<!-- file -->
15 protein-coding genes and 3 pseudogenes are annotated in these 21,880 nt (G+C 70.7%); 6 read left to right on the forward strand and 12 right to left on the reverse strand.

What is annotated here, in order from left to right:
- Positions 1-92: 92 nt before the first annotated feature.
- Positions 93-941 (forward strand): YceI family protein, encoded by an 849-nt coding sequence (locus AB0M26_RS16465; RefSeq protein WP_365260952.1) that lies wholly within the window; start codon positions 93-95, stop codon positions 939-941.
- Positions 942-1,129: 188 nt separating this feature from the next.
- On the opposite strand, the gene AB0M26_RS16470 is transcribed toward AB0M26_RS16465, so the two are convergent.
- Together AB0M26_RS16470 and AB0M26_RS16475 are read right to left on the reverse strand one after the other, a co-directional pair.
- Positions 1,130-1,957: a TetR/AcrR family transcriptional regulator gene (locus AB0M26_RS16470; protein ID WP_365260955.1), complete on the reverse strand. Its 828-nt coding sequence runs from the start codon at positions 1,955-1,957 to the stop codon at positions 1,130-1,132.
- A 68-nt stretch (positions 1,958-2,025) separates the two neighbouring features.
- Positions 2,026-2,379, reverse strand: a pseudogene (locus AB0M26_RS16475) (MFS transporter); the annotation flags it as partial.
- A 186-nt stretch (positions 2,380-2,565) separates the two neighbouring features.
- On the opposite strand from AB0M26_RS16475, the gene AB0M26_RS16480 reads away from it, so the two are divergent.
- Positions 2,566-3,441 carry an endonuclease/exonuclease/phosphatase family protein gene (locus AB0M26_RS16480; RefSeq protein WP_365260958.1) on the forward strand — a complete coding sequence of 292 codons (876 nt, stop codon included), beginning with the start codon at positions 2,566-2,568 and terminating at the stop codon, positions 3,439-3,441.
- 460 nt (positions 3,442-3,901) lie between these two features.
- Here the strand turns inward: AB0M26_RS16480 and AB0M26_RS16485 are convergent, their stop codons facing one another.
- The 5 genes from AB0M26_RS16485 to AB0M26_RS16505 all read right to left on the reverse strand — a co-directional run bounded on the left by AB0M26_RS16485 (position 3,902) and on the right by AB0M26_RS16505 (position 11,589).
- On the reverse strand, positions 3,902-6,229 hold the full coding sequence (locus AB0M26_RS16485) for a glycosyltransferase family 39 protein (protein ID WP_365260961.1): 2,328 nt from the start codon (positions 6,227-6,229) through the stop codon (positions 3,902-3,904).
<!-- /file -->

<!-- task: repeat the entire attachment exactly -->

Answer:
15 protein-coding genes and 3 pseudogenes are annotated in these 21,880 nt (G+C 70.7%); 6 read left to right on the forward strand and 12 right to left on the reverse strand.

What is annotated here, in order from left to right:
- Positions 1-92: 92 nt before the first annotated feature.
- Positions 93-941 (forward strand): YceI family protein, encoded by an 849-nt coding sequence (locus AB0M26_RS16465; RefSeq protein WP_365260952.1) that lies wholly within the window; start codon positions 93-95, stop codon positions 939-941.
- Positions 942-1,129: 188 nt separating this feature from the next.
- On the opposite strand, the gene AB0M26_RS16470 is transcribed toward AB0M26_RS16465, so the two are convergent.
- Together AB0M26_RS16470 and AB0M26_RS16475 are read right to left on the reverse strand one after the other, a co-directional pair.
- Positions 1,130-1,957: a TetR/AcrR family transcriptional regulator gene (locus AB0M26_RS16470; protein ID WP_365260955.1), complete on the reverse strand. Its 828-nt coding sequence runs from the start codon at positions 1,955-1,957 to the stop codon at positions 1,130-1,132.
- A 68-nt stretch (positions 1,958-2,025) separates the two neighbouring features.
- Positions 2,026-2,379, reverse strand: a pseudogene (locus AB0M26_RS16475) (MFS transporter); the annotation flags it as partial.
- A 186-nt stretch (positions 2,380-2,565) separates the two neighbouring features.
- On the opposite strand from AB0M26_RS16475, the gene AB0M26_RS16480 reads away from it, so the two are divergent.
- Positions 2,566-3,441 carry an endonuclease/exonuclease/phosphatase family protein gene (locus AB0M26_RS16480; RefSeq protein WP_365260958.1) on the forward strand — a complete coding sequence of 292 codons (876 nt, stop codon included), beginning with the start codon at positions 2,566-2,568 and terminating at the stop codon, positions 3,439-3,441.
- 460 nt (positions 3,442-3,901) lie between these two features.
- Here the strand turns inward: AB0M26_RS16480 and AB0M26_RS16485 are convergent, their stop codons facing one another.
- The 5 genes from AB0M26_RS16485 to AB0M26_RS16505 all read right to left on the reverse strand — a co-directional run bounded on the left by AB0M26_RS16485 (position 3,902) and on the right by AB0M26_RS16505 (position 11,589).
- On the reverse strand, positions 3,902-6,229 hold the full coding sequence (locus AB0M26_RS16485) for a glycosyltransferase family 39 protein (protein ID WP_365260961.1): 2,328 nt from the start codon (positions 6,227-6,229) through the stop codon (positions 3,902-3,904).